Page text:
These adventures in the House of Holes are told in short bursts that pivot on a mix of mundane reality and the unpredictable uncanny like that found in dreams, or in, well, sexual fantasies. It's tempting, if not necessarily comfortable, to picture Baker riling himself into a state of arousal, letting the crazy pants-down thoughts fly, and taking it out on his keyboard, as ordinary characters have more or less ordinary conversations that blossom into admissions of every sexual thought and want, at which point the malleable reality of the House of Holes/House of Holes accommodates them. (Or doesn't — transgressors can lose, say, an errant finger.)
Chapters usually end after a mini-climax, so to speak, leading into a new chapter, with a new adventure for different (though often somewhat interchangeable) characters involving some other aspect of the House of Holes and the sometimes unlikely things that excite us as sexual beings.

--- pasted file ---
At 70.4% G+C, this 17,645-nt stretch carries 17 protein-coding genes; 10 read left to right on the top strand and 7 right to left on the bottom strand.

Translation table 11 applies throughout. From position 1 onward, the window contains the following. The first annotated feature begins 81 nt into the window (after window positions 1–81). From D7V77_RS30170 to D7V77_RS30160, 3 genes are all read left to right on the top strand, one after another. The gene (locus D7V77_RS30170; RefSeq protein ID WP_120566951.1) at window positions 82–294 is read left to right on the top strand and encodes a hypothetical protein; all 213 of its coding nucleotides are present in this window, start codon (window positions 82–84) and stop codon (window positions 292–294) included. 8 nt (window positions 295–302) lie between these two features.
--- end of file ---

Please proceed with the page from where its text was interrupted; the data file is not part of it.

Baker made his name as a writer with his devotion to obsessive detail. He constructed his first novel, The Mezzanine, entirely out of the musings and observations of a man during the span of an escalator ride. Vox, his best-selling breakout, was constructed out of a lengthy bout of phone sex; follow-up The Fermata involved a man who uses his power to stop time to leisurely undress women. Observing and exploring at length the often glossed-over minutiae of the workings of the human mind, and especially the human libido, is a well-established specialty. Even given that fact, however, House of Holes feels at first like an indulgence, like a feisty favorite uncle gone sex-mad in his dotage. Reading a sentence about HoH patrons heading for the Masturboats, or encountering the parade of euphemisms for phalli Baker conjures, from a seedstick to a (drum roll, please) Malcolm Gladwell, doesn't dispel the feeling.